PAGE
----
We hadn’t received much rain or snow but I was still curious what the water flow was like over Chilnualna Falls and if ice would be creating artistic patterns along the creek. The only way to find out for sure was to head up there and check it out myself.
Where: Yosemite National Park
Distance: 9.44 Miles
Elevation Range: 4,172′ – 6,676′
Date: December 18, 2017
Maps: El Capitan Topographic Quad
Dog Hike? No
From Wawona, we drove down Chilnualna Road toward the end of the road, just shy of the bridge and to the signed Trail Parking Lot on the right hand side, about 100 yards shy of where the pavement ends and right next to the large home where they have been doing construction for many years. There are actually two parking areas at this location, one of them down the dirt road by the bear boxes and a small parking area up on the road. There is a restroom, which we checked out before hitting the trail.
We headed uphill and joined the trailhead across the street, which is signed. The trail splits at the beginning, one being for stock and the other for hikers and we took the hiker’s trail.
We had hiked a little over a mile when we reached the base of Chilnualna Falls and its beautiful pool. Chilnualna Falls is not a single waterfall, but actually a series of 5 tiers of waterfalls, dropping a total of about 700 feet. Wawona’s Yesterdays, by Shirley Sargent, says that according to one source Chilnualna was named by the Piute Indians and means “leaping waters” but that another Wawona native insisted that an Indian told him that Chilnualna means “many rocks” because the falls are in a very rocky canyon. If you are curious how to pronounce this name, it is an easy one once you get the hang of it. Give it a try: “Chil-noo-al-na.” How could we resist not stopping to admire this small, beautiful falls and take a few pictures?
We followed the signs toward Chilnualna Falls.
There were a couple of trees down and over the trail but nothing that we couldn’t easily walk around.
We reached the top of the largest of the falls.
We looked upstream to the next cascade of falls.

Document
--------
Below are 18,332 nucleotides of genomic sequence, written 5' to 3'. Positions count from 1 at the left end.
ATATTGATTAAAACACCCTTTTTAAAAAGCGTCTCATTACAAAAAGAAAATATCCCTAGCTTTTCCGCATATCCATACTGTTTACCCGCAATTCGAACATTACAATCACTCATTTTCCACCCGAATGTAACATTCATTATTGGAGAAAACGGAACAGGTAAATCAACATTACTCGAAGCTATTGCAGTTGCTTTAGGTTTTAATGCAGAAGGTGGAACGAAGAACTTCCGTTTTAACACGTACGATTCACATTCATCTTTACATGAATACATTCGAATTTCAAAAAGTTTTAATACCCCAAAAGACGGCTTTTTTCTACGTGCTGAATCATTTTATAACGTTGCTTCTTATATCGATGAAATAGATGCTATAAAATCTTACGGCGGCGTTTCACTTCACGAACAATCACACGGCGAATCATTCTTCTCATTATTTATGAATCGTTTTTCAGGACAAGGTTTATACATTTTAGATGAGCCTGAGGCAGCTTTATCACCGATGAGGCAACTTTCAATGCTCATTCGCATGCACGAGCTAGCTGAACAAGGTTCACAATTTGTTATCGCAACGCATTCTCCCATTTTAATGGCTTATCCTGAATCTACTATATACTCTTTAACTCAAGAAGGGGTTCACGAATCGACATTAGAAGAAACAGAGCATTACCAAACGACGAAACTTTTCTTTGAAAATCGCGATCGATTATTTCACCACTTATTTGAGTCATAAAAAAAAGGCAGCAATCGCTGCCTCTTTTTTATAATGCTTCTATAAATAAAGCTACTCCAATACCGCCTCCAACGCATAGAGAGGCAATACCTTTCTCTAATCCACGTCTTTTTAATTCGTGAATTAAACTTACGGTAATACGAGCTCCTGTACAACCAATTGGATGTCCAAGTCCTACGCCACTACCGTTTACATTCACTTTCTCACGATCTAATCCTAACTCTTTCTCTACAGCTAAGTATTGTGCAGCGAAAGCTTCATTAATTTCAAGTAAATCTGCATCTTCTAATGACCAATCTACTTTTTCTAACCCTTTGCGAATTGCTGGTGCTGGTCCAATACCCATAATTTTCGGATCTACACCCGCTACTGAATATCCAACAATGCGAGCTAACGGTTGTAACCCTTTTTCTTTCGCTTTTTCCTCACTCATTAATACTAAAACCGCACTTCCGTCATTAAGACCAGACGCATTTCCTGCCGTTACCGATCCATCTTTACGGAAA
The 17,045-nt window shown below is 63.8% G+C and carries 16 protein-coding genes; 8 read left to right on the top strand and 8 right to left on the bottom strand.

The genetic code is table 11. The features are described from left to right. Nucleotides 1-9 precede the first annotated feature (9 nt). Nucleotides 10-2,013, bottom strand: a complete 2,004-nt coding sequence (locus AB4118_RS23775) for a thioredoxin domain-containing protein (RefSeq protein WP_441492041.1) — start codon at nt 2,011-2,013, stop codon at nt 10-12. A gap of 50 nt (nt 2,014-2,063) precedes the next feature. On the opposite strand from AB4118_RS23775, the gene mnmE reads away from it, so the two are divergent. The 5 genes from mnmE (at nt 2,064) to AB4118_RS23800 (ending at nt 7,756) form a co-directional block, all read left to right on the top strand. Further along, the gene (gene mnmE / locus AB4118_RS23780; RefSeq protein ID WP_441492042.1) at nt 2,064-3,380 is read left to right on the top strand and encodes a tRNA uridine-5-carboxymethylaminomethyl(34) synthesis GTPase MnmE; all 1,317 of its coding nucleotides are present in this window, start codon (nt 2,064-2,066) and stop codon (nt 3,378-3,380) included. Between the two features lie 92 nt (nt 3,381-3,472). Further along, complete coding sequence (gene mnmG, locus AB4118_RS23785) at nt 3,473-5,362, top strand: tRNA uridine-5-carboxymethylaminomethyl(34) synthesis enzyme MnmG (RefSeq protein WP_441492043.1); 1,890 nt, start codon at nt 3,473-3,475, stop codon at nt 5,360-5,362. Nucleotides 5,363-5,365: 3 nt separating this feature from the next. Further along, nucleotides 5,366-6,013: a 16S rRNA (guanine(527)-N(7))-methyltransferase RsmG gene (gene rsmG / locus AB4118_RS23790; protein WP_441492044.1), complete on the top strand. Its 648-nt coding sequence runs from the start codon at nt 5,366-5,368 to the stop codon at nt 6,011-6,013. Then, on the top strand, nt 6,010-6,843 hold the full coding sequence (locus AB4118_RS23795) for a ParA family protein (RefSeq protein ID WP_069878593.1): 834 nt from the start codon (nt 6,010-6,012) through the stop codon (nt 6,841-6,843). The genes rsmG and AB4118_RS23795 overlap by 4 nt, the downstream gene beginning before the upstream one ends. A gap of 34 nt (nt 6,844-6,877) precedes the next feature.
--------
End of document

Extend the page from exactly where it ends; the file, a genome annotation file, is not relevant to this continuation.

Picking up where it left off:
We had been making great time and headed farther up the trail, following the sign to Chilnaulna Lake.
We crossed a small creek with no problems but last year we were turned back at this point, just too much water and snow.
We hit a little snow above the little creek but it sure wasn’t much for this time of the year.
The trail crossed Chilnualna Creek and the creek looked beautiful, all decked out in ice and snow.
We didn’t take the trail across the creek but headed cross country, up and along the left side of the creek to a nice slab rock we have visited in the past for a break. It is a nice, peaceful spot with a view of a small waterfall.
After eating an early lunch, we headed back down the same way that we had come up, minus the side trip to Chilnualna Creek. We had a good workout and loved seeing the icy creek and falls.
Dog Hike? No
Dogs are not allowed on the Chilnualna Trail.
Where Pets Are Not Allowed
- On trails, including the trail to Vernal Fall (however, pets are allowed on the Wawona Meadow Loop)
- On unplowed roads covered in snow
- In undeveloped and wilderness areas
- In public buildings
- On shuttle buses
- In lodging areas
- In all walk-in and group campgrounds/campsites, including Camp 4
- In any other areas, as signed
These regulations protect both pets and wildlife from disease and each other. The National Park Service has prohibited pets on trails for many years. In particular, some pets chase wildlife, pollute water sources, and can become defensive and dangerous in unfamiliar surroundings. Pet owners have the burden to assure their pet does not damage the park values for others in those areas where pets are allowed.
Yosemite Hospitality operates a dog kennel in Yosemite Valley from approximately late May through early September. Written proof of immunizations (rabies, distemper, parvo, and Bordetella) must be provided. Dogs must be at least 20 pounds (smaller dogs may be considered if you provide a small kennel). You can get more information about the kennel by calling 209/372-8326.
Maps and Profile:
Prior Blogs in this Area: